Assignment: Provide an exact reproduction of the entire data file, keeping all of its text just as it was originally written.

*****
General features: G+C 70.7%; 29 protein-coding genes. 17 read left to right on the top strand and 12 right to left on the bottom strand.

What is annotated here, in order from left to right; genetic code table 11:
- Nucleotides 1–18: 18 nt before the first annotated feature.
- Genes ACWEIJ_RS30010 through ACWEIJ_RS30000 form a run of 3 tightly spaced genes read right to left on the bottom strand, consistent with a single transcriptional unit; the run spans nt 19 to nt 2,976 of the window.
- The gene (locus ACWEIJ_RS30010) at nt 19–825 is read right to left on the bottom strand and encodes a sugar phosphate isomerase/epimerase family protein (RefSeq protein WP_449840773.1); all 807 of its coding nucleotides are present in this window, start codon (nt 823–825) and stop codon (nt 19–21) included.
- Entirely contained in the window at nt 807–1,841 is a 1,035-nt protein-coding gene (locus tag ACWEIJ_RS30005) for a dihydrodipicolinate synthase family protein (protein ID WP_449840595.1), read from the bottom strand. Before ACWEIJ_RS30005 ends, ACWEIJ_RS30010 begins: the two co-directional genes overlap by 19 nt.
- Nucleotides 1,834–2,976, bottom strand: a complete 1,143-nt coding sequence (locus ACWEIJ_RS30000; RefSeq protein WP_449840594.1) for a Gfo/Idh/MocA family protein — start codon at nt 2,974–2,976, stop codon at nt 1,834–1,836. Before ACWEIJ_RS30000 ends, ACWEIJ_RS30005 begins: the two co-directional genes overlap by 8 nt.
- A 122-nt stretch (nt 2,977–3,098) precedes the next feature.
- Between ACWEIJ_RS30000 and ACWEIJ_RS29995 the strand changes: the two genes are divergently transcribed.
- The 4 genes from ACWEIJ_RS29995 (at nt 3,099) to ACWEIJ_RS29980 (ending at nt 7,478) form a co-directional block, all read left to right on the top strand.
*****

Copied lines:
General features: G+C 70.7%; 29 protein-coding genes. 17 read left to right on the top strand and 12 right to left on the bottom strand.

What is annotated here, in order from left to right; genetic code table 11:
- Nucleotides 1–18: 18 nt before the first annotated feature.
- Genes ACWEIJ_RS30010 through ACWEIJ_RS30000 form a run of 3 tightly spaced genes read right to left on the bottom strand, consistent with a single transcriptional unit; the run spans nt 19 to nt 2,976 of the window.
- The gene (locus ACWEIJ_RS30010) at nt 19–825 is read right to left on the bottom strand and encodes a sugar phosphate isomerase/epimerase family protein (RefSeq protein WP_449840773.1); all 807 of its coding nucleotides are present in this window, start codon (nt 823–825) and stop codon (nt 19–21) included.
- Entirely contained in the window at nt 807–1,841 is a 1,035-nt protein-coding gene (locus tag ACWEIJ_RS30005) for a dihydrodipicolinate synthase family protein (protein ID WP_449840595.1), read from the bottom strand. Before ACWEIJ_RS30005 ends, ACWEIJ_RS30010 begins: the two co-directional genes overlap by 19 nt.
- Nucleotides 1,834–2,976, bottom strand: a complete 1,143-nt coding sequence (locus ACWEIJ_RS30000; RefSeq protein WP_449840594.1) for a Gfo/Idh/MocA family protein — start codon at nt 2,974–2,976, stop codon at nt 1,834–1,836. Before ACWEIJ_RS30000 ends, ACWEIJ_RS30005 begins: the two co-directional genes overlap by 8 nt.
- A 122-nt stretch (nt 2,977–3,098) precedes the next feature.
- Between ACWEIJ_RS30000 and ACWEIJ_RS29995 the strand changes: the two genes are divergently transcribed.
- The 4 genes from ACWEIJ_RS29995 (at nt 3,099) to ACWEIJ_RS29980 (ending at nt 7,478) form a co-directional block, all read left to right on the top strand.